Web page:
Our study had several limitations, including selection and response biases. That facilities volunteered to implement the 10 standards and participate in the program is a selection bias. Discounted licensing fees provided a monetary incentive to overstate levels of implementation. In addition, the self-assessment was part of a site inspection in which a reviewer had authority to sanction noncompliance of official rules. These factors exerted potentially strong external pressures toward favorable responses. The Empower survey had never been used before and has not been validated. It was a self-assessment, and there was no way to know how closely a respondent’s self-reported responses corresponded with their actual practices. The survey did not have an option for “does not apply” because standards were designed to apply to all settings. Although modifications of standards are permitted for the unique aspects of some sites, the survey did not account for these modifications. Finally, this evaluation was limited to ADHS-licensed child care facilities, and our findings might not generalize to other early care and education settings in or outside Arizona.
Despite these limitations, our results provide insights into an ongoing statewide effort to implement the Empower program in licensed child care facilities and provide baseline data against which future measures can be assessed. Low levels of implementation in providing information to families show a need to develop standard educational materials for families, while state requirements have led to high levels of implementation for the most stringent standards, such as fruit juice and water, suggesting that family engagement should be a focus of further study. Our findings will be used in Arizona to more effectively promote policy, system, and environmental changes in child care settings, which have the potential to improve the health of and reduce obesity rates among preschool-aged children in Arizona. The program is still in a capacity-building phase, and it is too early to assess its effect on childhood obesity rates.
This publication was supported, in part, by cooperative agreement no. DP004793 from the Centers for Disease Control and Prevention (CDC). Its contents are solely the responsibility of the authors and do not necessarily represent the official views of CDC or the US Department of Health and Human Services (DHHS). The Empower program is supported through funding provided by the DHHS Title V Maternal and Child Health Services Block Grant, CDC 1305, US Department of Agriculture Supplemental Nutrition Assistance Program–Education, Arizona’s First Things First program, and Arizona lottery and tobacco tax revenue. In-kind support of Empower standards is provided by the ADHS’s bureaus of Child Care Licensing, Nutrition and Physical Activity, Tobacco and Chronic Disease, and Women’s and Children’s Health; the Office of Environmental Health; and the Arizona Department of Education. We thank Dr Kathleen Whitten for her extensive consultation on this article and ICF International for its web-based training series on manuscript development.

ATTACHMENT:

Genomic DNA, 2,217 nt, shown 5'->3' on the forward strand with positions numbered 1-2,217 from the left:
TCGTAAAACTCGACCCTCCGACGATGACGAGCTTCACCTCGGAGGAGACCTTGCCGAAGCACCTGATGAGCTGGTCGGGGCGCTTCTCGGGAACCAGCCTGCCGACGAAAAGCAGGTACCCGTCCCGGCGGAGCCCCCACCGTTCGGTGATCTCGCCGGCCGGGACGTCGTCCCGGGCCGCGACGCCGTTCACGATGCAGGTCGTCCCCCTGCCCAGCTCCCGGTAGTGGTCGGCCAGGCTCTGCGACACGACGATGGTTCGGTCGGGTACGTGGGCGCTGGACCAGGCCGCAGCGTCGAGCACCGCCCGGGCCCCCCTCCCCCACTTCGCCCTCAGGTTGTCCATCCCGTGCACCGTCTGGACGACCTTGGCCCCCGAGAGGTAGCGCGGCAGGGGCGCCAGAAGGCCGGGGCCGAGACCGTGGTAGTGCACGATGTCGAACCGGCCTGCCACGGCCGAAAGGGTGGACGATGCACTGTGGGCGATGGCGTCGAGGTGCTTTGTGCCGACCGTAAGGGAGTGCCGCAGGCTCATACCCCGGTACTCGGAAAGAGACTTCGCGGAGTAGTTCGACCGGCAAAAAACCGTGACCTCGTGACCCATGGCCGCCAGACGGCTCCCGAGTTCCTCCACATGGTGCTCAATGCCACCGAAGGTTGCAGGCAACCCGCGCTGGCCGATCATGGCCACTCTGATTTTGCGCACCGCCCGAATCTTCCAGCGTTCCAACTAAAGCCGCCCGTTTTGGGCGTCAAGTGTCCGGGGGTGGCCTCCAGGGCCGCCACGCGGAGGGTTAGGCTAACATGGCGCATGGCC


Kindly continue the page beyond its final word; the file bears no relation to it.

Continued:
Corresponding Author: Joan Agostinelli, MA, Agostinelli Consulting LLC, 2908 N 82nd St, Scottsdale, AZ 85251. Telephone: 602-803-4677. Email: Joan.email@example.com.
- US Department of Health and Human Services. The Surgeon General’s vision for a healthy and fit nation. Rockville (MD): US Department of Health and Human Services, Office of the Surgeon General; 2010.
- Freedman DS, Khan LK, Serdula MK, Dietz WH, Srinivasan SR, Berenson GS. The relation of childhood BMI to adult adiposity: the Bogalusa Heart Study. Pediatrics 2005;115(1):22–7. CrossRefexternal icon PubMedexternal icon
- Arizona Department of Health Services Bureau of Nutrition and Physical Activity. WIC needs assessment. The Arizona WIC program. http://azdhs.gov/documents/prevention/azwic/wic-needs-assessment-02-22-13.pdf. Published February 22, 2013. Accessed August 30, 2016.
- Larson N, Ward DS, Neelon SB, Story M. What role can child-care settings play in obesity prevention? A review of the evidence and call for research efforts. J Am Diet Assoc 2011;111(9):1343–62. CrossRefexternal icon PubMedexternal icon
- Reynolds MA, Jackson Cotwright C, Polhamus B, Gertel-Rosenberg A, Chang D. Obesity prevention in the early care and education setting: successful initiatives across a spectrum of opportunities. J Law Med Ethics 2013;41(Suppl 2):8–18. CrossRefexternal icon PubMedexternal icon
- Preventing childhood obesity in early care and education: Selected Standards From Caring for Our Children: National Health and Safety Performance Standards; Guidelines for Early Care and Education Programs, 3rd edition. Aurora (CO): American Academy of Pediatrics, American Public Health Association, and National Resource Center for Health and Safety in Child Care and Early Education; 2010.